As a general rule, the FTC requires that an advertiser provide
additional information when an ad makes a claim, express or
implied, that might be misleading without more information. To be
effective, that additional information must be presented in a way
that is clear and conspicuous.
For disclosure to be effective, it must be clear and conspicuous
to the reasonable consumer regardless of the device, media or
Ensuring that a consumer sees the disclosure is the
responsibility of the advertiser. The FTC gives substantial
guidance on the placement of disclosure, in particular in regards
to the proximity of the disclosure to the claim that requires the
disclosure. In general, the closer the disclosure is placed to the
claim it is modifying, the better.
The FTC states that disclosure is most effective when the claim
and the disclosure are on the same screen. When the screen is small
or the disclosure is long, an advertiser should include a prompt
that encourages the viewer to scroll through all of the relevant
information. Prompts should be specific, i.e. "see below for
important information on restocking fees" is better than
Next week, we will publish additional tips on ensuring your
disclosure is clear and conspicuous in "Part 2: Tips for
Business Advertising Online in the U.S."
When space is at a premium, in banner ads or on Twitter, for
example, the advertiser must consider whether to place the
disclosure in the ad itself or to hyperlink to the disclosure.
Although the FTC frowns on the use of hyperlinks, they may be used
as long as the disclosure doesn't address key information, such
as price, health and safety.
When hyperlinks are used, the link should be close to the
relevant information and be obvious to the viewer. The hyperlink
should provide sufficient details about the nature of the
disclosure, and once a viewer clicks on the hyperlink they should
be taken immediately to the page that contains the disclosure,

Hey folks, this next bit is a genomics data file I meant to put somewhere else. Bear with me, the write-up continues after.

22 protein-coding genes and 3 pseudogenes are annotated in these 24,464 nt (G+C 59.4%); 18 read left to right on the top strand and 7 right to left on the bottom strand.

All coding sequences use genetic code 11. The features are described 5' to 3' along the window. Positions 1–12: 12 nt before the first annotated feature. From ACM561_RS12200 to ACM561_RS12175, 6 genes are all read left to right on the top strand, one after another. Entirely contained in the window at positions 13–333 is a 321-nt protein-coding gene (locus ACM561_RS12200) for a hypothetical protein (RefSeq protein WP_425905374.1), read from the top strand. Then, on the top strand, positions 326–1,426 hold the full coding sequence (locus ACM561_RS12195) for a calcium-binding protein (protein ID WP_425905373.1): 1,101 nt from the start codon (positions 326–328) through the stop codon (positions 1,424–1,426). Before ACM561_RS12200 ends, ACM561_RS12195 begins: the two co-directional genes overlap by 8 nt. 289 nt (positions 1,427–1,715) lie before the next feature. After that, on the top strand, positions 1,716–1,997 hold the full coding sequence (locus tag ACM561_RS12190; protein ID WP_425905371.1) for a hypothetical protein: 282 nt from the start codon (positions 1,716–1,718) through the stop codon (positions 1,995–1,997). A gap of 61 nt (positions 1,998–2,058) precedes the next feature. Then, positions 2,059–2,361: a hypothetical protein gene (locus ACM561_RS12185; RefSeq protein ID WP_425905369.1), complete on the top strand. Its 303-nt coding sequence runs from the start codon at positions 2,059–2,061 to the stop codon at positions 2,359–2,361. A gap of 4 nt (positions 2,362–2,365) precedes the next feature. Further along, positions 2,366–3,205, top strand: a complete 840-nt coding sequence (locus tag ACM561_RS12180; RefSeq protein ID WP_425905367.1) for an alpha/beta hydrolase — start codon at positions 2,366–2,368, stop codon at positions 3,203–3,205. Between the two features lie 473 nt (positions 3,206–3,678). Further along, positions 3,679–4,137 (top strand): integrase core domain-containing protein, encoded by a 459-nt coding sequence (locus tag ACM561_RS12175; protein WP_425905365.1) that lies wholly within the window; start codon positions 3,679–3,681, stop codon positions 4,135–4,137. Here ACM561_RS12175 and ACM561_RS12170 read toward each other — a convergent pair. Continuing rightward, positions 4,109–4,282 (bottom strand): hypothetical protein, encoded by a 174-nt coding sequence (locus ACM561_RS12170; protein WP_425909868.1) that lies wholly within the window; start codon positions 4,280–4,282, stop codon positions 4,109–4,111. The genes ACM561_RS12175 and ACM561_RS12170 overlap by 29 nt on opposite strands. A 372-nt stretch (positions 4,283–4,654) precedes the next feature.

which should be noticeable and understandable.
The FTC particularly discourages disclosure in the form of
pop-up ads, because consumers often block pop-ups, or fail to make
the association between the advertisement on one screen and
potentially relevant information in the pop-up. Where pop-ups are
used, they should require the consumer to complete an affirmative
action before closing the pop-up window (i.e. clicking
"yes" or "no").
Bloggers or Twitter users who are paid to endorse products, or
who receive free products for review purposes, need to disclose
their relationship with the company. For example, a paid celebrity
endorsement on Twitter should start with "Ad:", followed
by the advertiser's message. Disclosure may not be effective if
it follows in a subsequent tweet, as unrelated messages may be
posted in the interim, and separate the claim from the disclosure.
Additional information on disclosure rules for celebrity endorsers,
bloggers and testimonial advertisments can be found in the
FTC's "Guides Concerning the Use of Endorsements and
Testimonials in Advertising"
The FTC publication is clear that if an advertisement requires
disclosure to prevent it from being deceptive, but the necessary
disclosure cannot be made clearly and conspicuously, the
advertisement should not be run.
The recent decision of the Ontario Court of Appeal in BMW Financial Services Canada, a Division of BMW Canada Inc. v. McLean provides some useful insight into the relationship between automobile dealers and the financing arms of the manufacturers for whom those dealers are franchisees.
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